In case this story got buried…

I found this story buried in Google News and thought it was too important to not make sure people noticed: A New York court has refused to even hear, much less overturn, an appellate court ruling stating that out-of-state same gender marriages have to be recognized. This paves the way for New York to simply allow same gender couples to marry, and is very, very important in the process of achieving marriage equality across the country.

But please note something else disturbing I learned: If you Google this news story, some of the top links that come up are for anti-queer “news” sites. Two of them are clearly anti-choice organizations, if you poke around a little. What tipped me off to their inauthenticity was their repeated use of putting the word marriage in quotes when referring to same-gender couples. This is very consistent with the insidious, clever, and manipulative tactics used by the anti-choice movement, like co-opting use of the word “life” for their own agenda.

It’s quite disturbing, I think. In a more distracted moment I might not have noticed whose news story I was reading. And considering much of the people in this country only rely on quick soundbytes and TV news for their information, you can see how easy it is to manipulate people around things like…elections.

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~ by realsupergirl on May 8, 2008.

6 Responses to “In case this story got buried…”

  1. I’m pro-life. I’m just anti-embryo.

  2. That is disturbing.

    Just out of curiosity, why are you using the term “same gender” as opposed to “same sex?” When it comes to the legality of marriage, isn’t the government concerned about what your biological sex is, not your identified gender? My understanding is that I could marry a biological man who identifies as a woman in any state in the US, but not a biological woman who identifies as man (well, except in MA). Am I missing something?

  3. Yep, you’re right that most states base marriage rights on one’s legal sex. As I’m sure you know, this may or may not be someone’s chromosomal sex — it’s usually whatever was assigned at birth based on genitalia. So legal sex is actually some combination of one’s sex and gender.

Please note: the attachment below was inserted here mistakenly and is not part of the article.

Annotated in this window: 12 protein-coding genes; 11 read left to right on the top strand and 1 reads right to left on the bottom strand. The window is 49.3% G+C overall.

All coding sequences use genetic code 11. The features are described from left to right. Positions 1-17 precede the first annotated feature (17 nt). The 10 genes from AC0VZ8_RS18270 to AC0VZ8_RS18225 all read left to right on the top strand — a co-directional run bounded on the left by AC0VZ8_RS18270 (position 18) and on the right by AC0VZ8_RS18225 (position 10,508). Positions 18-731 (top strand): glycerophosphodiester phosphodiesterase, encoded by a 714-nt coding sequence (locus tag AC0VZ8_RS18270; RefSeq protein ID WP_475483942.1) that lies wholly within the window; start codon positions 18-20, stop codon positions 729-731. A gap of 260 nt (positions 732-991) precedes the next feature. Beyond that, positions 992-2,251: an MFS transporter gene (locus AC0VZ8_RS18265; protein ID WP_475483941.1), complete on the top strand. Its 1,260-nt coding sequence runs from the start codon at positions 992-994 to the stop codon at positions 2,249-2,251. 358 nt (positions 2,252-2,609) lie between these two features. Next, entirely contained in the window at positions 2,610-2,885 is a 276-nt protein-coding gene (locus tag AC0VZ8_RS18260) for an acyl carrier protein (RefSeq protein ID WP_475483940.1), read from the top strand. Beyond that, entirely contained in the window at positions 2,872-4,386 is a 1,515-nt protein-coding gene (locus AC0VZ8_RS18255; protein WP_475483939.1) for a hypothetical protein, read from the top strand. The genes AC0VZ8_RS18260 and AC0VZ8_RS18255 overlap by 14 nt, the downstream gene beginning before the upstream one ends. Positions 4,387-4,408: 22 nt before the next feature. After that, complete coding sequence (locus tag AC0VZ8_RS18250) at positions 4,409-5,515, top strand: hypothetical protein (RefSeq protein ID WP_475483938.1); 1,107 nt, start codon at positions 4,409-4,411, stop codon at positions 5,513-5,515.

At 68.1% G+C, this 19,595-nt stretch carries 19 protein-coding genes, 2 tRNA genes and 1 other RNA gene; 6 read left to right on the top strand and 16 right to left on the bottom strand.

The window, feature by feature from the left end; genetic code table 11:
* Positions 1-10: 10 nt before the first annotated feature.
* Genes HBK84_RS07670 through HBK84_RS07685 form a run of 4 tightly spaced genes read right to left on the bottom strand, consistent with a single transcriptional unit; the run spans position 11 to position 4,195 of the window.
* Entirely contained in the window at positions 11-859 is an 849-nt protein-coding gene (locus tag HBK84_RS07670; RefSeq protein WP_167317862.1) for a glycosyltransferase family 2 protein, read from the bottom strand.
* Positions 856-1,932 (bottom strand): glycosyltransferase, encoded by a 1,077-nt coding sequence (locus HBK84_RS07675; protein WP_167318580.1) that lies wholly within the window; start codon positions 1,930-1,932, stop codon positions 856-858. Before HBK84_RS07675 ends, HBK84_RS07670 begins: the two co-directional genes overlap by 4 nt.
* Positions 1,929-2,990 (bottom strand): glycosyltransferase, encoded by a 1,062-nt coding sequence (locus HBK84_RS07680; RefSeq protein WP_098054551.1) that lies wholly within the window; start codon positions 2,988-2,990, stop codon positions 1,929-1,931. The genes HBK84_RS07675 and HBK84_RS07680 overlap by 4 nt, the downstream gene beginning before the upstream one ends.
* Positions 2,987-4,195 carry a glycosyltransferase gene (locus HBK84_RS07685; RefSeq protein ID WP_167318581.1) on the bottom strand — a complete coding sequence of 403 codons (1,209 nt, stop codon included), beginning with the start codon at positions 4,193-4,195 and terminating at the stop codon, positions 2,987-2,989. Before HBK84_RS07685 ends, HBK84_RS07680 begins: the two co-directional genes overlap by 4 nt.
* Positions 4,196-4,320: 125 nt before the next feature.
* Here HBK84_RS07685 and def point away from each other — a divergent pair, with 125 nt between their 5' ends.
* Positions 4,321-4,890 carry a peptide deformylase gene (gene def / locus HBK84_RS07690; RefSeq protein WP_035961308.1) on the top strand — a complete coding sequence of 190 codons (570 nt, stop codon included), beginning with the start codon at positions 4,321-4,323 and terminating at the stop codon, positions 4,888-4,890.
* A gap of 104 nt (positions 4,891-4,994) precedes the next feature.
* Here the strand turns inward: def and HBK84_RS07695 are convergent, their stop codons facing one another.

As I understand it, the term “same-gender marriage” was coined and is used to point out that it’s the outward gender presentation in marriages that’s in fact what bothers some people. In any married couple, pretty much no one but them knows what their legal sex is, or whether they’re legally married. People who’ve seen their birth certificates and/or marriage licenses would know, but that’s about it. (And that isn’t very many people for most of us.)

    Basically, it’s a way of making people think about how, hmm, I don’t actually know that the straight couple across the street are in fact legally one-male and one-female, and I don’t in fact know whether they’re legally married. What I do know about them is based on gender presentation.

    Focusing on gender is a way to point out just how ridiculous it would be for me to think it’s my business whether they should be allowed to legally marry. (Since, as you pointed out, marriage laws are based on legal sex, which is something we don’t even know about most people we know).

  4. Oh, and when publications are talking about someone’s marriage, the only thing we actually DO know about the couple is their gender. (Unless they’re discussing a court case in which we do know the people’s legal sexes because they’ve been forbidden to marry or whatnot.)

  5. I was trying to get “biological” sex to work that way semantically, but I’m not sure if that worked quite right. I definitely meant legal sex.

    I completely agree that it’s ridiculous that one’s sex or gender should legally factor into who can marry who. Your explanation of same-gender marriage makes sense; I just wasn’t sure if it worked in a discussion about legality- to me it read as if legally that two people could marry each other as long as they presented as one of each gender, regardless of legal sex status, which of course they should be able to.

  6. That makes more sense in the context of the article.

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